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Sports and Diabetes

Discussion in 'Parents of Children with Type 1' started by danielsmom, Jul 19, 2011.

  1. danielsmom

    danielsmom Approved members

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    My son Daniel 10 just diagnosed, has always been active in soccer and baseball. The doctor gives the okay to continue. But I am the one all worried...Season won't start till late next month. I don't know if I"m ready to deal with it...Do any of you have your children in active sports? And how has it been going? I don't want to stop my son for going forward with what he likes and I know exercise is a major yes during times like this. But since I don't know how his body will be responding(more so with the soccer)..I am just in a panic about things.
     
  2. Amy C.

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    Sports is great for kids -- even with diabetes. Until he gets in and starts playing, you won't know how he will react. Some kids go high during exercise, then low afterwards. It won't take more than a couple of days before you know his patterns.

    My son drink a gatorade without bolusing and then exercises as expected. At dinner, he gets less insulin and a hearty snack at bedtime.
     
  3. lisamustac

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    My ds just turned 4 so we aren't in any organized sports but riding a bike or swimming is enough exercise to keep me on my toes. I will say go on with the sports. Come extra prepared to treat lows. Give an uncovered snack before he starts to play. Eventually you will know exactly how many uncovered carbs he needs to get through the game.

    It's all going to be trial and error in the beginning. The first of everything is scary while dealing with d. The first few months we only ate things with carb counts on the package or that I could accurately weigh. Now I can eye ball a carb count on just about any food.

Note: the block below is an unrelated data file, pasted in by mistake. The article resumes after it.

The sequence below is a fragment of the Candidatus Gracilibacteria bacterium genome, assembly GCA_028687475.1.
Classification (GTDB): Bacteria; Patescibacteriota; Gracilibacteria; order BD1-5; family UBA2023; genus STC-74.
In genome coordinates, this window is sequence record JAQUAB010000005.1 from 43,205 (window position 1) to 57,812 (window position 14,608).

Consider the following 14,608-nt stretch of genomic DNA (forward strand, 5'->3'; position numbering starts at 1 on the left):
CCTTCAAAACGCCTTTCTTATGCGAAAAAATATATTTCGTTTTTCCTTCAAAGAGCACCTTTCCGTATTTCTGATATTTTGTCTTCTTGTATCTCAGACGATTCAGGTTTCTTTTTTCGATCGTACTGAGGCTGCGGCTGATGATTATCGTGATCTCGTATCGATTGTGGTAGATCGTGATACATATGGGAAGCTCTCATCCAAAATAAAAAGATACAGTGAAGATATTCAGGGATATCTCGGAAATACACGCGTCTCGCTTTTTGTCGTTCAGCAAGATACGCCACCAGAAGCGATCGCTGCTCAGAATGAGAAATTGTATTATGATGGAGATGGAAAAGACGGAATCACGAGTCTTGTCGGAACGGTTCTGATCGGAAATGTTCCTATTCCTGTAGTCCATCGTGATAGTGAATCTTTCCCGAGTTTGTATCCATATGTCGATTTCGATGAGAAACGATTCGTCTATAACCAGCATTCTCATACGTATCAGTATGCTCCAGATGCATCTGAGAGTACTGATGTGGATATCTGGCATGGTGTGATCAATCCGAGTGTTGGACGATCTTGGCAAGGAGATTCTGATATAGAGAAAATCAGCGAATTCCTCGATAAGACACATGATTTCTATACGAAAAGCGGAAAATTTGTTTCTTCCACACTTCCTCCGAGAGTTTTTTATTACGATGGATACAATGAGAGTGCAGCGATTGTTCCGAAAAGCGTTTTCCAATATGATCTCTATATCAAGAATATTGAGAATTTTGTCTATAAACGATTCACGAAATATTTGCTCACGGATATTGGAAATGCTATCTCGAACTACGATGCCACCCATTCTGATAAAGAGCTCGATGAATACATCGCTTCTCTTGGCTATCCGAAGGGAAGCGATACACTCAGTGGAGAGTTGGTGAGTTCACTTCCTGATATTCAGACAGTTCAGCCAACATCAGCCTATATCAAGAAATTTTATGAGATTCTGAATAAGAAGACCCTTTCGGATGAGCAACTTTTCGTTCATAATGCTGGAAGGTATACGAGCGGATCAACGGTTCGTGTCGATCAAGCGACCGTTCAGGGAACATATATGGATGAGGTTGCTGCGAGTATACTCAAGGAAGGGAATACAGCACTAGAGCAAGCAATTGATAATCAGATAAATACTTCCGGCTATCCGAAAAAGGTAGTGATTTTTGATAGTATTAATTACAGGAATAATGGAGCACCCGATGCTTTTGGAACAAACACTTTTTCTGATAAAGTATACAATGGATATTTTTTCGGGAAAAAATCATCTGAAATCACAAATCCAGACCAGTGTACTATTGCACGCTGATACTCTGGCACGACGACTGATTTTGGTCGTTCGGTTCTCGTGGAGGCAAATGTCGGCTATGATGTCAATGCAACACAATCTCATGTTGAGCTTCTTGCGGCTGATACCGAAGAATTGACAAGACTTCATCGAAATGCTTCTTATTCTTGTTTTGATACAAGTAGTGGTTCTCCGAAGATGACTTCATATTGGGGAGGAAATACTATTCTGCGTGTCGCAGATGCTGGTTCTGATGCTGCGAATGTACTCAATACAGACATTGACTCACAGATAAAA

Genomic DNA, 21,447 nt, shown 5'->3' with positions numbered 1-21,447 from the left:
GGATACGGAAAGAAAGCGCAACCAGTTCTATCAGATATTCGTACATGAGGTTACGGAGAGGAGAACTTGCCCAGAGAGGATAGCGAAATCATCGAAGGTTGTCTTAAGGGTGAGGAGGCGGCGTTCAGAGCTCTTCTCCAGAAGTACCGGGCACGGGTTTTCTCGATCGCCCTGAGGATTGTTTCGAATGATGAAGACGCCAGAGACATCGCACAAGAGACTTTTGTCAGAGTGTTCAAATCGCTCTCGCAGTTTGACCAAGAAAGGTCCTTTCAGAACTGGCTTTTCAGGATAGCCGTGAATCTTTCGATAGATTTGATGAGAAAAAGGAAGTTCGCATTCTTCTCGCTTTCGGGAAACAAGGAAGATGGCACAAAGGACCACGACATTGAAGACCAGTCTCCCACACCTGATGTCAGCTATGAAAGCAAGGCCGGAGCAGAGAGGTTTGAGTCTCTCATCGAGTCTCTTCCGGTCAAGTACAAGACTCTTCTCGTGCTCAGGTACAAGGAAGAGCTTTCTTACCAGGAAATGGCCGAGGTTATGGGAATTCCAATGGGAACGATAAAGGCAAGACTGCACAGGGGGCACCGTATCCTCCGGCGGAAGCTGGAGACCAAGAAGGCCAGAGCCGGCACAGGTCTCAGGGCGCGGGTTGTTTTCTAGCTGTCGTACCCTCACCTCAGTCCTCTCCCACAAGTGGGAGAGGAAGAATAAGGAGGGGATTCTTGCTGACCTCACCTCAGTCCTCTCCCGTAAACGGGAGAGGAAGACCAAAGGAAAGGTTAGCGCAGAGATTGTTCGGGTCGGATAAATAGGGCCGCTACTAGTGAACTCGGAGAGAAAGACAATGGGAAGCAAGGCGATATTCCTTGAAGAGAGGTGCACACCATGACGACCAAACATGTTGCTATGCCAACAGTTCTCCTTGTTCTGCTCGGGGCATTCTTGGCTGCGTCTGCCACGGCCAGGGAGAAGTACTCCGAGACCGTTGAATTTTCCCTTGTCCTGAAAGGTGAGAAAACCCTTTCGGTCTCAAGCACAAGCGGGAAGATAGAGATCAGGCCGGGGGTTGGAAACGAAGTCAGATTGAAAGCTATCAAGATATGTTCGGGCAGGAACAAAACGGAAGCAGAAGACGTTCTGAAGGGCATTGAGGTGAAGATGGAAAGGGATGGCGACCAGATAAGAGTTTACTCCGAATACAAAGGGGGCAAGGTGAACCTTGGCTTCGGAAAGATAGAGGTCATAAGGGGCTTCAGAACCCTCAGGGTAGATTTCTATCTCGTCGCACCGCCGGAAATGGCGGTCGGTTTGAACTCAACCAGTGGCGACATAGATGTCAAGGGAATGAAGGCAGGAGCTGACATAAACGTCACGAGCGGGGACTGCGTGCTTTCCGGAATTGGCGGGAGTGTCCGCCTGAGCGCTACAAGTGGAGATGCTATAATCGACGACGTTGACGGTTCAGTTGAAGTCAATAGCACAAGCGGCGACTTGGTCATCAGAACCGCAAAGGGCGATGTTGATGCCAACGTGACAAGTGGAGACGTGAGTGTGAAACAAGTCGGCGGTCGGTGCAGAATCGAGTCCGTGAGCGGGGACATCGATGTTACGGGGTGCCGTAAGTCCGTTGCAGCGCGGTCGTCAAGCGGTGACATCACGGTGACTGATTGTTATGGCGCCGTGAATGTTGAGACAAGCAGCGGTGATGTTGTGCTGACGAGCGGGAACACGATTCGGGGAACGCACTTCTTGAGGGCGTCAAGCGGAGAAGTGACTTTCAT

Remember he is a kid before a diabetic and he can do anything the other kids on the team can do. It's just going to take a little more preparation. Good luck you will be a d soccer mom pro in no time :)
     
  4. NatBMomto4

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    My son Andrew was dx'd a year ago in March, three weeks before his 12th birthday. His first question to the endo the day he was dx'd was "Can I still try out for the school baseball team next week?" She promised him he would be at tryouts - and he was. Eight days after dx, tryouts began. I was a nervous wreck - sending him back to school (he had been out the entire week before) AND tryouts all in the same day!!! He made the team as starting catcher! And the season went by with no problems. We learned a lot and made alot of calls to the endo during those first months. I met with the coach, who was incredibly supportive - he even exchanged cell phone numbers with me!

    We try very hard not to let Diabetes ever be the reason we don't let Andrew do something. He is an athlete - he was one before D, he is still one today. Diabetes robs our children of so much - don't let it take something that they love and that is so good for them in so many ways away from them, too. I know it is hard, but believe me, the first few months really are the worst. This forum was a lifeline for me in those first months - we are all here to support you! Good luck!
     
  5. Jakethesnakesmom

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    I can understand your being nervous with such a recent diagnosis - but rest assured, your son should be able to participate in any sport or activity regardless of his diabetes.

    My son Jacob, age 9, was dx since age 3 and has always participated in team sports since Kindergarten (soccer and basketball are his favorites!) - I actually find more activity keeps his BG's a little more in check for us. Some precautions I like to take: Test before the activity - I usually provide a small snack that includes carb and protein, test during the practice/game and ALWAYS have some form of fast acting sugar on hand. I've gotten to the point where I feel comfortable leaving Jacob for an hour practice with his test kit and glucose tablets (of course, the coach is aware of his condition). I also make sure to test during the night as the activity can affect his BG's hours later.

    Best of luck - it does get easier!

    Stephanie, mom to Jacob, age 9
    Dx since 2005, Pumping with MM since 12-10
     
  6. danielsmom

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    What are uncovered carbs? Just the extra energy he may need to get going?
    If you child has tested low during a game, have you had to sit him out until he's back to normal and has your coach had problems with these interruptions?
     
  7. NatBMomto4

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    Uncovered carbs are carbs eaten with no insulin taken to cover them. They will burn those carbs in their physical activity.